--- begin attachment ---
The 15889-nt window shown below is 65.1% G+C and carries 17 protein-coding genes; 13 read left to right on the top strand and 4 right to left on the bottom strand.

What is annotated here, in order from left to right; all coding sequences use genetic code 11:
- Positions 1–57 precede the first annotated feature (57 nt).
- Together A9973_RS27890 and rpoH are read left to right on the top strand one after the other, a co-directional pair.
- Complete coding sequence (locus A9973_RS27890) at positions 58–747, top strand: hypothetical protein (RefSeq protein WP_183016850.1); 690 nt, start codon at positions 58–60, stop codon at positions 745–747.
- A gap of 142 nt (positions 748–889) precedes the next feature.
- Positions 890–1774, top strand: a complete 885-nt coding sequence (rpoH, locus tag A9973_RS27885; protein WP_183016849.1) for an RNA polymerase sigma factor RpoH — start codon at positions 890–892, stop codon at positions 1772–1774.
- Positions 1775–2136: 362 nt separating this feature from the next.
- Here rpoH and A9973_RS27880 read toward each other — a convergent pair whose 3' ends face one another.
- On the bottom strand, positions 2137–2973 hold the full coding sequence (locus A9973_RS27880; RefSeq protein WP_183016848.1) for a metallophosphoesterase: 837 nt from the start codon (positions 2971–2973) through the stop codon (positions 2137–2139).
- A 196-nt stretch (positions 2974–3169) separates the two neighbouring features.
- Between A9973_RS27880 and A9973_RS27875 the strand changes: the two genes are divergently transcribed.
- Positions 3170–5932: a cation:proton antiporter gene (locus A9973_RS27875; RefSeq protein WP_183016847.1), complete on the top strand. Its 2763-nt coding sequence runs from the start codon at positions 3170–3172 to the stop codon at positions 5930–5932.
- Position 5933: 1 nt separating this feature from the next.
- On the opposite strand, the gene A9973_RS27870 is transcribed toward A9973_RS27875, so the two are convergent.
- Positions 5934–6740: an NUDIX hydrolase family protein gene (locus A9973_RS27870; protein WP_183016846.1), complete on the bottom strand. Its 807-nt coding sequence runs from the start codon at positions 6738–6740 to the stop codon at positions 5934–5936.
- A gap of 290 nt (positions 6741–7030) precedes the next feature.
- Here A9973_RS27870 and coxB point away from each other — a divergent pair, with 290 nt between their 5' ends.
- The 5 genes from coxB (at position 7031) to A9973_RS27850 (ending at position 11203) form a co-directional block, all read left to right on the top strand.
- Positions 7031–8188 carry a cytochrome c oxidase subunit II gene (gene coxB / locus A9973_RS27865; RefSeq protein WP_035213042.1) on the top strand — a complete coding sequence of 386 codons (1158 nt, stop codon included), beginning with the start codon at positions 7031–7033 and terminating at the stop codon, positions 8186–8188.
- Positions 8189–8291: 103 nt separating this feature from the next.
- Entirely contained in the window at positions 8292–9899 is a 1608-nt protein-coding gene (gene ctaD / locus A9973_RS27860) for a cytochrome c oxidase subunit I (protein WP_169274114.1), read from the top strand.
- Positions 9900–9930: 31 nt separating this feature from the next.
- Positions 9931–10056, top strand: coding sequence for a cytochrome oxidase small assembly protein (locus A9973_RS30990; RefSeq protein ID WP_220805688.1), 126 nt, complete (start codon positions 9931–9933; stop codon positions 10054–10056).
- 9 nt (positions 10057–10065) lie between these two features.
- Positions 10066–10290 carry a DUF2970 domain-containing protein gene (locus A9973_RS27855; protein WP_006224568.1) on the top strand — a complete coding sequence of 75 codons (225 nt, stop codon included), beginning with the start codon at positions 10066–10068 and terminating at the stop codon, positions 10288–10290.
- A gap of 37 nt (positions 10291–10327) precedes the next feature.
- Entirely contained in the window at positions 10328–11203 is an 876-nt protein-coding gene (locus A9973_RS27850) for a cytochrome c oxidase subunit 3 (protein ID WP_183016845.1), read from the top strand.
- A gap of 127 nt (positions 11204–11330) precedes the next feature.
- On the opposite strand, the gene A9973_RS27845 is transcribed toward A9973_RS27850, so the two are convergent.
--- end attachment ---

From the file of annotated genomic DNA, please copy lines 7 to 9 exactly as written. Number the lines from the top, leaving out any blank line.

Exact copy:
- Positions 890–1774, top strand: a complete 885-nt coding sequence (rpoH, locus tag A9973_RS27885; protein WP_183016849.1) for an RNA polymerase sigma factor RpoH — start codon at positions 890–892, stop codon at positions 1772–1774.
- Positions 1775–2136: 362 nt separating this feature from the next.
- Here rpoH and A9973_RS27880 read toward each other — a convergent pair whose 3' ends face one another.